May
3
2012

Leadership Reading List: Making Ideas Happen

Scott Belsky introduces his book Making Ideas Happen by saying something that anyone who has led a ministry for more than three days knows quite well:

Ideas don’t happen because they are great- or by accident.  The misconception that great ideas inevitably lead to success has prevailed for too long.  Whether you have the perfect solution for an everyday problem or a bold new concept for a creative masterpiece, you must transform vision into reality.

We have all sat in on those staff meetings where we wrestle through the issues facing our ministry.  After a while someone shares a brilliant, ministry changing idea, is with the group.  The idea is so good that everyone begins to high-five and the group breaks out in a spontaneous round of Kum-Bi-Ya.  The meeting adjourns on a high note which erodes over time as nothing becomes of the idea. We have all been there:  whether it comes on the heels of a conference, a great staff retreat, or the meeting described above… we know this feeling.  Which is why Belsky has written this book.

The book’s subtitle explains its purpose: overcoming the obstacles between vision and reality.  To do this, Belsky introduces the Action Method, walks through the importance of community, and discusses how to lead creatives.  While the entire book is a good read for those who lead in creative environments (yes, ministry IS a creative environment), I found the section on the Action Method to be most helpful… and a huge need in the church world.  The three basic concepts that shape the Action Method (which will get you started) are a bias towards action, personal ownership, and project based organization:

  • Bias Towards Action: Belsky puts it this way: “Most ideas come and go while the matter of follow-up is left to chance.”  The Action Method has a relentless bias towards action: when a good idea presents itself, it is immediately turned into an action step, a reference, or a backburner item.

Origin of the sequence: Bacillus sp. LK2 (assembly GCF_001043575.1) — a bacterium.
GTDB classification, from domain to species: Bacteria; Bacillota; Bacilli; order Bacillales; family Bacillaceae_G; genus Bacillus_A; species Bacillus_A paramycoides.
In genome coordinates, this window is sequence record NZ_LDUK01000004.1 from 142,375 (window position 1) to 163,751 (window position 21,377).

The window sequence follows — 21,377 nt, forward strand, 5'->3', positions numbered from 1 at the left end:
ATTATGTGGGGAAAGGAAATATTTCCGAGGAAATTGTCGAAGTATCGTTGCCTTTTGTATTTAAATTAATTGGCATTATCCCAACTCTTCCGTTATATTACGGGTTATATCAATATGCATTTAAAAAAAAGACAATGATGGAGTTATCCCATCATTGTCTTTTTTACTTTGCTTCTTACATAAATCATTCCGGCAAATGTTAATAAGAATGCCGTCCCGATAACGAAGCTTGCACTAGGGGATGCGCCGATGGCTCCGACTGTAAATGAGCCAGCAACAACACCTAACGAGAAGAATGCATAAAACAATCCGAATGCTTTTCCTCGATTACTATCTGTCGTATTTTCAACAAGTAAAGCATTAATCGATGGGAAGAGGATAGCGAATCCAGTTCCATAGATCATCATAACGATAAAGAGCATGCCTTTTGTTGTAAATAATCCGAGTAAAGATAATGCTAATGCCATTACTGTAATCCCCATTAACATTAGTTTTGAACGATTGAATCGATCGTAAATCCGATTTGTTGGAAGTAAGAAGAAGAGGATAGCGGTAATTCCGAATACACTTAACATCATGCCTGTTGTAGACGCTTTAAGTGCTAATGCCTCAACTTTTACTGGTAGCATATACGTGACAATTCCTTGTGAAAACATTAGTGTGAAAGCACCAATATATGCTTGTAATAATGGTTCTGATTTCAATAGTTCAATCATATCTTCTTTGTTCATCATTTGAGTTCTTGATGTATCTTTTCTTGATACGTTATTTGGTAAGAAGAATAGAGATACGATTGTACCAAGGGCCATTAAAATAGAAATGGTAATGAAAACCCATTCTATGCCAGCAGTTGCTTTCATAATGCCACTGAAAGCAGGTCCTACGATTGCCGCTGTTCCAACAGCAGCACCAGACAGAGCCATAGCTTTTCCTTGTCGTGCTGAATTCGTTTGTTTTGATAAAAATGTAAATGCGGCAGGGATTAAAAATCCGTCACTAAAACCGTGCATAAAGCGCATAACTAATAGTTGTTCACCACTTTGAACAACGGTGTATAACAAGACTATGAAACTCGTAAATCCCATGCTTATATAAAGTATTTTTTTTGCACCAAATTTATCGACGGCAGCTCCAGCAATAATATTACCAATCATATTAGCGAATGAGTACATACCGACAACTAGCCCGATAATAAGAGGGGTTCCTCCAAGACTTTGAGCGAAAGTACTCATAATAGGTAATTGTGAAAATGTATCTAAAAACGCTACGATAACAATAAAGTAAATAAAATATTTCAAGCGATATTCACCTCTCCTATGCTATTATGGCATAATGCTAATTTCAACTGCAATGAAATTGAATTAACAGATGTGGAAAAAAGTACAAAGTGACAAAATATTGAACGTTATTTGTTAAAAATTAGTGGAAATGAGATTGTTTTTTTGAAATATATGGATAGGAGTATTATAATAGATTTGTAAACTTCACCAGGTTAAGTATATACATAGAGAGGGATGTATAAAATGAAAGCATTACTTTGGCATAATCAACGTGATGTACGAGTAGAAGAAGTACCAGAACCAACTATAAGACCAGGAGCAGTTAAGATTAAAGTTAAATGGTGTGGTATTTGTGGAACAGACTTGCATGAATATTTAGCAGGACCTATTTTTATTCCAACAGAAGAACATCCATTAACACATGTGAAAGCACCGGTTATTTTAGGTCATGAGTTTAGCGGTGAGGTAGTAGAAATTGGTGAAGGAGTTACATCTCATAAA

• Personal Ownership: Every action step is owned by someone, and that person acknowledges that they own the step.  At the end of every team meeting each team member clearly states what actions steps they own, and what they require.
  • Project Based Organization: Rather than organizing action items around location (home or office) or platform (email, twitter, facebook, or the next big thing) Belsky advocates organizing based on projects, and having all projects tracked in one centralized location.  The truth is that there is no such thing as work/life balance… there is just life and keeping it balanced requires us to know everything that is going on in our lives.

How do YOU make ideas happen?

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About the Author: Matt Steen

Over the last fifteen years I have been a Church Planter, Youth Pastor, Executive Pastor, and now I serve churches through coaching (churchsimple.net), providing online giving services (egiveusa.com), and through keeping them informed (ministrybriefing.tv). I love Jesus, my wife, the Redskins and Capitals and am currently living in Waco, Texas where I am studying the finer points of BBQ.

  • http://twitter.com/rookiepastor Rookie Pastor

    Lately been using David Allen’s GTD method, or at least a version of it.

    The bias towards action in ministry is hard, because of a fear of failure and more importantly the aftermath of a failure. No one likes to screw up but no one really likes to deal with hearing about it all the time.

    • http://www.churchthought.com Matt Steen

      I have been trying to figure out how to respond in a way that won’t overly offend people all day.

      Here is my best shot:We need to get over ourselves, our fear of failure, and get to the work that we have been called to.  This is far too important for us to NOT have a bias towards action.

  • benwardmusic

    I love this book!!

    • http://www.churchthought.com Matt Steen

      and it loves you, Ben… 

      It loves you.